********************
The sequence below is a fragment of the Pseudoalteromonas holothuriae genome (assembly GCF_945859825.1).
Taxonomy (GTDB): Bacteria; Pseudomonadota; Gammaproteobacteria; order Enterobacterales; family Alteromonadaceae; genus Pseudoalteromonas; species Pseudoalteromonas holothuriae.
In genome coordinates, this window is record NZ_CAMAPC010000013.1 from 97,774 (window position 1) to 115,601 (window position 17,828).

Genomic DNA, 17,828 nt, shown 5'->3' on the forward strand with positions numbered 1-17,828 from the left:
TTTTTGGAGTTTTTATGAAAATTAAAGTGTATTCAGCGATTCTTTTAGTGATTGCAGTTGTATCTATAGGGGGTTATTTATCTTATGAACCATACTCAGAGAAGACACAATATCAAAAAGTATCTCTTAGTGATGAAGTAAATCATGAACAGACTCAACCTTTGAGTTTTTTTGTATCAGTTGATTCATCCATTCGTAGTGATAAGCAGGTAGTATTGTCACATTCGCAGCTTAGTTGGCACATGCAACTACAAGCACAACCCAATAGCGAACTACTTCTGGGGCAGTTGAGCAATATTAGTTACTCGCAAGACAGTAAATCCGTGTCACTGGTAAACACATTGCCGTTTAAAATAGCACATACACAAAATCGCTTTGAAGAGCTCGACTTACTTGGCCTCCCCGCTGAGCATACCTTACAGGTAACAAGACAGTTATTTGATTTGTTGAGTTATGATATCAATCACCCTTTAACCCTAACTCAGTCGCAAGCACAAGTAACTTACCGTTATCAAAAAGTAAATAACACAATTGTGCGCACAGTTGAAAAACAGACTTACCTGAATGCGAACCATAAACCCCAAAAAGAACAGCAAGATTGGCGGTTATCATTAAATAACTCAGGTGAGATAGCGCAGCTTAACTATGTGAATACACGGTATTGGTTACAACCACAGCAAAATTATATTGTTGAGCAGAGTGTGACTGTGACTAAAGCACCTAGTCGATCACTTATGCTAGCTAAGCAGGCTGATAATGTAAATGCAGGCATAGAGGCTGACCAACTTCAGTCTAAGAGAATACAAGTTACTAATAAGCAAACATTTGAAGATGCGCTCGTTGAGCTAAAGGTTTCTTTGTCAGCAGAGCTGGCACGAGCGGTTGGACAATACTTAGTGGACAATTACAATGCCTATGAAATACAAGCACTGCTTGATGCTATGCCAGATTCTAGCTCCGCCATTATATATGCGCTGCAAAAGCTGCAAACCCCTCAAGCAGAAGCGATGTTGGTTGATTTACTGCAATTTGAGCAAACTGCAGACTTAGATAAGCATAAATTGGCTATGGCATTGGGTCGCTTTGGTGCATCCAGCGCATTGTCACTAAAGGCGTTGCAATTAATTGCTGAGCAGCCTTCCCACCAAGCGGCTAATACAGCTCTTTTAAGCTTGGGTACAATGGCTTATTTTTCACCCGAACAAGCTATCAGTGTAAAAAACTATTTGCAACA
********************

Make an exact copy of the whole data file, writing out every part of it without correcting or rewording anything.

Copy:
The sequence below is a fragment of the Pseudoalteromonas holothuriae genome (assembly GCF_945859825.1).
Taxonomy (GTDB): Bacteria; Pseudomonadota; Gammaproteobacteria; order Enterobacterales; family Alteromonadaceae; genus Pseudoalteromonas; species Pseudoalteromonas holothuriae.
In genome coordinates, this window is record NZ_CAMAPC010000013.1 from 97,774 (window position 1) to 115,601 (window position 17,828).

Genomic DNA, 17,828 nt, shown 5'->3' on the forward strand with positions numbered 1-17,828 from the left:
TTTTTGGAGTTTTTATGAAAATTAAAGTGTATTCAGCGATTCTTTTAGTGATTGCAGTTGTATCTATAGGGGGTTATTTATCTTATGAACCATACTCAGAGAAGACACAATATCAAAAAGTATCTCTTAGTGATGAAGTAAATCATGAACAGACTCAACCTTTGAGTTTTTTTGTATCAGTTGATTCATCCATTCGTAGTGATAAGCAGGTAGTATTGTCACATTCGCAGCTTAGTTGGCACATGCAACTACAAGCACAACCCAATAGCGAACTACTTCTGGGGCAGTTGAGCAATATTAGTTACTCGCAAGACAGTAAATCCGTGTCACTGGTAAACACATTGCCGTTTAAAATAGCACATACACAAAATCGCTTTGAAGAGCTCGACTTACTTGGCCTCCCCGCTGAGCATACCTTACAGGTAACAAGACAGTTATTTGATTTGTTGAGTTATGATATCAATCACCCTTTAACCCTAACTCAGTCGCAAGCACAAGTAACTTACCGTTATCAAAAAGTAAATAACACAATTGTGCGCACAGTTGAAAAACAGACTTACCTGAATGCGAACCATAAACCCCAAAAAGAACAGCAAGATTGGCGGTTATCATTAAATAACTCAGGTGAGATAGCGCAGCTTAACTATGTGAATACACGGTATTGGTTACAACCACAGCAAAATTATATTGTTGAGCAGAGTGTGACTGTGACTAAAGCACCTAGTCGATCACTTATGCTAGCTAAGCAGGCTGATAATGTAAATGCAGGCATAGAGGCTGACCAACTTCAGTCTAAGAGAATACAAGTTACTAATAAGCAAACATTTGAAGATGCGCTCGTTGAGCTAAAGGTTTCTTTGTCAGCAGAGCTGGCACGAGCGGTTGGACAATACTTAGTGGACAATTACAATGCCTATGAAATACAAGCACTGCTTGATGCTATGCCAGATTCTAGCTCCGCCATTATATATGCGCTGCAAAAGCTGCAAACCCCTCAAGCAGAAGCGATGTTGGTTGATTTACTGCAATTTGAGCAAACTGCAGACTTAGATAAGCATAAATTGGCTATGGCATTGGGTCGCTTTGGTGCATCCAGCGCATTGTCACTAAAGGCGTTGCAATTAATTGCTGAGCAGCCTTCCCACCAAGCGGCTAATACAGCTCTTTTAAGCTTGGGTACAATGGCTTATTTTTCACCCGAACAAGCTATCAGTGTAAAAAACTATTTGCAACA